….. at least, not until you’ve done some preliminary work first.
Men with low T generally tend to fall into two camps; those who ignore it completely and don’t do anything about it and those who jump into it feet first without doing any research beforehand. It’s the second group I’m talking to now.
So, you find out that your T levels are low, you go to one of those doc-in-a-box low T clinics, they confirm your low T, write out a script for T cypionate injections and heck, they even offer to give you your first injection right then and there. It’s all good, right? Well, maybe not.
Starting T injections is pretty much a life long commitment. Typically, what happens is that after a few months of exogenous (external) testosterone, your body will stop producing its own testosterone. At that point, you are dependent on the exogenous source from that point forward. (There have been some incidences where men can re-start their own production by utilizing HcG or Clomid, but it is by no means a sure thing.)
Depending on why your T levels are low, it may be possible to increase them without resorting to T therapy. So, the #1 priority before you take the first shot or the first med is to figure out as much as possible about what’s causing your low T.
There are a number of things that can contribute to low T, many of which can be detected with a simple blood test. Sometimes, fixing the issue can completely solve the low T or at least alleviate it somewhat.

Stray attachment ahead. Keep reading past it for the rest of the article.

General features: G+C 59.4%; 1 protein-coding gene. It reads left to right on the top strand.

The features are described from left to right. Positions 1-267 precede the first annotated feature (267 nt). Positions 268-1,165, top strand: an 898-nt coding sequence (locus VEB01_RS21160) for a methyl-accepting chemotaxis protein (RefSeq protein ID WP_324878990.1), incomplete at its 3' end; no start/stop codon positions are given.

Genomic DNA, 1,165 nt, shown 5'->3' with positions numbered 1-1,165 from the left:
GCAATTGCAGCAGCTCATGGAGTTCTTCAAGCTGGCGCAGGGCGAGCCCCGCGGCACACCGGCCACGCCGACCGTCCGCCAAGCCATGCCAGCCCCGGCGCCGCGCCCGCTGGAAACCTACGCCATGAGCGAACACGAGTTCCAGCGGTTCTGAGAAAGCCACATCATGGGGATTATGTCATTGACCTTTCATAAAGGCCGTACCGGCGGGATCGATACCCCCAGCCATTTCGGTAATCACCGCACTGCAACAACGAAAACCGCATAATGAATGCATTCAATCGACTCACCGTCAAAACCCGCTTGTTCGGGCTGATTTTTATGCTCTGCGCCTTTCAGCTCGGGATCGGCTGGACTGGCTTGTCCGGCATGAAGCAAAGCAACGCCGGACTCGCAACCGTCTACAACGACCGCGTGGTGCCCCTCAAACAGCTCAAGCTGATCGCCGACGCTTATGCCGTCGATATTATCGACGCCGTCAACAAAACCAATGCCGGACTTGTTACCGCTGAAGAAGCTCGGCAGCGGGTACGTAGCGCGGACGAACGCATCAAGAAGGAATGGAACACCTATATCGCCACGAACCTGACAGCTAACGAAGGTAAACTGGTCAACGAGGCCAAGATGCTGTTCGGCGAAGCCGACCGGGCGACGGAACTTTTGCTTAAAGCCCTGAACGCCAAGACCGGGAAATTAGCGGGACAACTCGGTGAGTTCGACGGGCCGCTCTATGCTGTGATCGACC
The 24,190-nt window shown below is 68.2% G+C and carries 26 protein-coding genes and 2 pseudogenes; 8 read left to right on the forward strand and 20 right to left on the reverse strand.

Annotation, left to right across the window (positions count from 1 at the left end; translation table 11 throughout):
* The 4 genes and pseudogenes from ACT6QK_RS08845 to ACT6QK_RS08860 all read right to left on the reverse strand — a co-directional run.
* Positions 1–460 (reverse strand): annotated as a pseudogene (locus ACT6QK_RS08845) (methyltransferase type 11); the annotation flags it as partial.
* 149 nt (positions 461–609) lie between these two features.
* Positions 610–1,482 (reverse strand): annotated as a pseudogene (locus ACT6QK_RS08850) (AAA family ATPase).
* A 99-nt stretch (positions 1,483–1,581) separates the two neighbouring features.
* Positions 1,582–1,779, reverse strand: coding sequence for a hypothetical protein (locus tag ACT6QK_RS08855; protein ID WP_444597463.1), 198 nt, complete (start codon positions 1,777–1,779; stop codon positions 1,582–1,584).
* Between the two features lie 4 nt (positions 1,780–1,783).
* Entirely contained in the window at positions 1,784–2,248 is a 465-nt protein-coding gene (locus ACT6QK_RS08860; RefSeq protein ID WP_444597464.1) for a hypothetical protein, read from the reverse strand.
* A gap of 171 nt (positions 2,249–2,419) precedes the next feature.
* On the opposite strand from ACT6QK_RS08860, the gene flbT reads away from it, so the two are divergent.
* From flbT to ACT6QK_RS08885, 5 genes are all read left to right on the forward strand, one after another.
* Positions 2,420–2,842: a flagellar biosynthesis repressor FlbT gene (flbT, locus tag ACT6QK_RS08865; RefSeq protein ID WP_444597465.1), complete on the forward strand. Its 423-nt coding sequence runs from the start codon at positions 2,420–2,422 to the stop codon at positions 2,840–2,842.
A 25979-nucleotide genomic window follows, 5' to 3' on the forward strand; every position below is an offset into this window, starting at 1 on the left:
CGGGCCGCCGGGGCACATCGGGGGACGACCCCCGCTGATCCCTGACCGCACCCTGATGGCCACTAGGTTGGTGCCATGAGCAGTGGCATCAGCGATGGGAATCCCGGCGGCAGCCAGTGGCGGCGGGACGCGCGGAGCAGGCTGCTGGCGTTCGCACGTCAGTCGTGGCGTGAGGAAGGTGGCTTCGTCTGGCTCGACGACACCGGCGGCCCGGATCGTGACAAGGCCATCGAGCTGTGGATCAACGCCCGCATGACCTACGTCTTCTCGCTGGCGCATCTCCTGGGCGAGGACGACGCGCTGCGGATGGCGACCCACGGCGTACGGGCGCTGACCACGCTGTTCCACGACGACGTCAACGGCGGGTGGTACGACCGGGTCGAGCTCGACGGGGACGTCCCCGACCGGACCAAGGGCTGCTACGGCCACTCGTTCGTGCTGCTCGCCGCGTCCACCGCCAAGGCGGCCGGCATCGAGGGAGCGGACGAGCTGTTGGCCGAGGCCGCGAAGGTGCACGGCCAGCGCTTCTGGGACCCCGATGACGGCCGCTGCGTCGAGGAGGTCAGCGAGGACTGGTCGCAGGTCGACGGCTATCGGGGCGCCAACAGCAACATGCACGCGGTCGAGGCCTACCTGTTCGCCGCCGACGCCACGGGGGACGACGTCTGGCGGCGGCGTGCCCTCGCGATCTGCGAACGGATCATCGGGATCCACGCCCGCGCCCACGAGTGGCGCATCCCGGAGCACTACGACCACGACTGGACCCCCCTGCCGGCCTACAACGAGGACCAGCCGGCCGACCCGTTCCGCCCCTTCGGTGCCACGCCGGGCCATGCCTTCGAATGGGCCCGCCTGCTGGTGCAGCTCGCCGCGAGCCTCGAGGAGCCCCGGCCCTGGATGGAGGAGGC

- Iron overload (ferritin levels)
- Elevated estrogen
- Elevated Prolactin levels
- Vitamin D or Zinc deficiency
Other things that contribute to low T are lifestyle conditions. Addressing them may not cause your low T issues to resolve completely, but can improve the situation significantly.
- Sleep apnea
- Heavy alcohol use
About 10-20% of all men have a condition called:
- Varicocele (varicose vein in the testes)
Varicoceles can lower testosterone production, probably by raising the temperature in the testes. This condition can be detected either by physical exam, ultrasound or a specific type of x-ray. Often, once it’s corrected, testosterone levels rebound on their own.
So, don’t be too quick to jump into T therapy. The very first thing you want to do is to determine the cause, specifically whether it’s primary (originating in the testes) or secondary (originating in the hypothalamus-pituitary axis).
The best way to determine this is to check for your LH (luteinizing hormone) and FSH (follicle stimulating hormone) levels with a blood test. If your testosterone is low, your LH and FSH levels should be high, telling your testes to produce more testosterone. If the testosterone level is low, but the LH or FSH levels are either low or normal, then that’s a good indicator that your problem is originating in your hypothalamus-pituitary axis. That determines your starting point.
If you are a guy experiencing low T, I’d be really interested in hearing whether your doctor tried to determine the cause before wanting to treat the low T. What blood work did he/she recommend? Drop me a comment.